However, it is important to note that the character of fan involvement in this new form of cross-media interaction - Internet plus live tour - is not limited to the economic demands placed on it by certain artists or by the industry. For example, during the late 1990s, Sarah McLachlan's "Lilith Fair" tour was supported by a website (likely one of the first of its kind in the world of pop); it offered tour schedules, profiles of performers in the concert lineup, a constantly changing selection of photos and videos from the various shows, and of course, merchandise. It also offered a place for fans to post letters and testimonials about their experiences at the concerts. The latter often expressed the enthusiasm of the fans for the tour not simply as a venue for female performers, but as a special event for women; the feeling of togetherness that it fostered; and the deep significance that this had for them as individuals and as women. Contrary to early celebrations of the Internet as a forum where social identities were thought to be irrelevant, recent work has suggested that online interactions can reinforce both gender and class identities (see Bury, 2003). The success of the tour and the website in this regard may have been more than McLachlan had bargained for: in interviews surrounding her career comeback and the release of her new album, McLachlan stated that the tour had required that she take a break from public life, in part because it had placed too much responsibility on her as a representative of feminism, something that (she claims) she had never intended.

The essential continuity that exists between face-to-face and online interactions, such as that evident among fans of "Lilith Fair," has been noted recently by a number of authors. For example, among members of the Goth scene studied by Paul Hodkinson (2003), personal friendships and social bonds within the subculture are often made and maintained through a combination of online and offline contact. In the case of hardcore Phish fans, codes of behaviour forged at live concert events carry over into online discussions, limiting the range of possible debate about the band; conversely, online discussions between fans and the band have been carried over into live performance contexts (Bennett, 2004).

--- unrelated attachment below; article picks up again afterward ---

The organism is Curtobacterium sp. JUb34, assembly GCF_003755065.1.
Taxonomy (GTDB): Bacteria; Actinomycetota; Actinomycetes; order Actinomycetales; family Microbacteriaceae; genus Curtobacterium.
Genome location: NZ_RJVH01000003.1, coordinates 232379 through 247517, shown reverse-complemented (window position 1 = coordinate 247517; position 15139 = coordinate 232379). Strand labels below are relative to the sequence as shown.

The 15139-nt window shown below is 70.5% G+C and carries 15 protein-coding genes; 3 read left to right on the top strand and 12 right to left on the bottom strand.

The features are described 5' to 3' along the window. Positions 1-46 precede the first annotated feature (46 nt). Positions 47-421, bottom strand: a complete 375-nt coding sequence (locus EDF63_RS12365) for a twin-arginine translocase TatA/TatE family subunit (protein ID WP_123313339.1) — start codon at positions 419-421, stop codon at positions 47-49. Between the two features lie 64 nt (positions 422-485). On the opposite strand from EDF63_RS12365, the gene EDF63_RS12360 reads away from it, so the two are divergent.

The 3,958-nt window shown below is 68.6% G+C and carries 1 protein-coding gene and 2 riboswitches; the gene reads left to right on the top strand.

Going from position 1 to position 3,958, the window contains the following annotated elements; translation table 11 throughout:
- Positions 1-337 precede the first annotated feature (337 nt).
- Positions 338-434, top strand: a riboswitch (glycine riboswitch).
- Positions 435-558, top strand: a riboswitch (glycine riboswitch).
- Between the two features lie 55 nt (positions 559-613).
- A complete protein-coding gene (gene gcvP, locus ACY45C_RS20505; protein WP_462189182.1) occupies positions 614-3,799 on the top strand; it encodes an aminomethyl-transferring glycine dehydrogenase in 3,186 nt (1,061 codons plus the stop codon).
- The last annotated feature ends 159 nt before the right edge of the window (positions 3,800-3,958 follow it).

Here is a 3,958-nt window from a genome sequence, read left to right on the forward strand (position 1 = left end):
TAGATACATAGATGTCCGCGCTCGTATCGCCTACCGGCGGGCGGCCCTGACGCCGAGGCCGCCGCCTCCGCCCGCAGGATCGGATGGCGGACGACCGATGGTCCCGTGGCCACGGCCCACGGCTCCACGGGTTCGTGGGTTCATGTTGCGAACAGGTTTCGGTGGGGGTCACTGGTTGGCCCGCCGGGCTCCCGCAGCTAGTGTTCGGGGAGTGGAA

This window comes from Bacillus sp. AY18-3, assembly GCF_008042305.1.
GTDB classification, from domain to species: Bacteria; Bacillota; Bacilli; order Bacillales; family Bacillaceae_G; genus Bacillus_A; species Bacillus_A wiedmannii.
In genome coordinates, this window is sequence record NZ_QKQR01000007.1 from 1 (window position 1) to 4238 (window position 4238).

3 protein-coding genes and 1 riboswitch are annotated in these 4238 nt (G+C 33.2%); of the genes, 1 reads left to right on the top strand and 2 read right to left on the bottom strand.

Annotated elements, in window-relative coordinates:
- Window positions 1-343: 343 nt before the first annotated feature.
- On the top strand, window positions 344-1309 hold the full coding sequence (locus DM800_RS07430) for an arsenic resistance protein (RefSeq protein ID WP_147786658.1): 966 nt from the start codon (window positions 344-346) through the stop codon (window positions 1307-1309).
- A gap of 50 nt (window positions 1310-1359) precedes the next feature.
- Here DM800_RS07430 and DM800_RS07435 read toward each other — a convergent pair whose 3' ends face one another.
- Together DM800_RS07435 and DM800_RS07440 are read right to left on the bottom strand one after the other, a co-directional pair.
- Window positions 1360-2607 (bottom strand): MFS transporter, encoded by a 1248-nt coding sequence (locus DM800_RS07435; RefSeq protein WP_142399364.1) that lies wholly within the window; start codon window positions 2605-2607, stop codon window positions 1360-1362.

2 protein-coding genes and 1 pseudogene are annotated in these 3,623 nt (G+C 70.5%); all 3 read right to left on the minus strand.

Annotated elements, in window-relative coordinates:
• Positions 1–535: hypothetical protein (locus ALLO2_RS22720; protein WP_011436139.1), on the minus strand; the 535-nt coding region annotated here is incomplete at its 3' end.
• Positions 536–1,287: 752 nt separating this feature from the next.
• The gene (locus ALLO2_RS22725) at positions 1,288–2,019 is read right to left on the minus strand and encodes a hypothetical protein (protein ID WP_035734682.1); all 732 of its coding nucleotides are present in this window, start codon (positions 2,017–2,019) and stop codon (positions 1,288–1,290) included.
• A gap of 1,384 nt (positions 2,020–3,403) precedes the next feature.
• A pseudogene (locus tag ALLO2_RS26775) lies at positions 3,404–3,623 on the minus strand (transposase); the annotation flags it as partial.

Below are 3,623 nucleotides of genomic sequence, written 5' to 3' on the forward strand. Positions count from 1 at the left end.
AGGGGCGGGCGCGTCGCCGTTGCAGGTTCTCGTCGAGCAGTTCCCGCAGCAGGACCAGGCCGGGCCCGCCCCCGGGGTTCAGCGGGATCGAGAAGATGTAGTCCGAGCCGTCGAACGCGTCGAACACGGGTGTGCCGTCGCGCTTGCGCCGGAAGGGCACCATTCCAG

In these ways, websites can lend concert tours - by nature, ephemeral events - an extended life online, one that allows fans to invest them with personal meaning, but to do so in a public forum. In a more general sense, the tour site both "synchronizes" fan interest with the tour as it is in motion, creating a sense of anticipation and ongoing involvement, and at the same time, offers a temporal extension of affective pleasure following the event as well. As Matt Hills has argued in a somewhat different context, the website becomes a vehicle where fans "perform their fandom," consuming the concert and a textual representation of themselves as part of the event, thus intensifying their affective engagement with it (Garrity, 2002, p. 177).

The idea of synchronization as employed by Hills, however, suggests that there is a fundamental tension between the interests of fans and the demands of commerce. The idea also bears a resemblance to Hills' notion of "serialization," which he uses in referring to the timing of online fan activity in relation to broadcast-television schedules (2002); but in the case of tour sites, the synchronization occurs because of the ways in which the content is organized and the manner in which the sites solicit fan involvement, not because of the ways in which fans choose to organize their own interactions with one another. Indeed, recent tours by big-name acts such as the Rolling Stones and David Bowie have not only been supported by fan-club sites, but in the case of the Rolling Stones, the club was set up largely for the purpose of promoting the tour. Bowie's "Reality Tour" (2003-04) was preceded not only by advance information on the site, but also by a series of regular direct e-mails to fan-club members announcing the tour and providing links to the site. Once the tour began, but long before it reached North America, fans on this side of the Atlantic were again sent e-mails, sometimes on a daily basis, announcing the progress of the tour; the website contained pages of photographs (updated with each successive show), set lists, reviews, fan comments, and the like.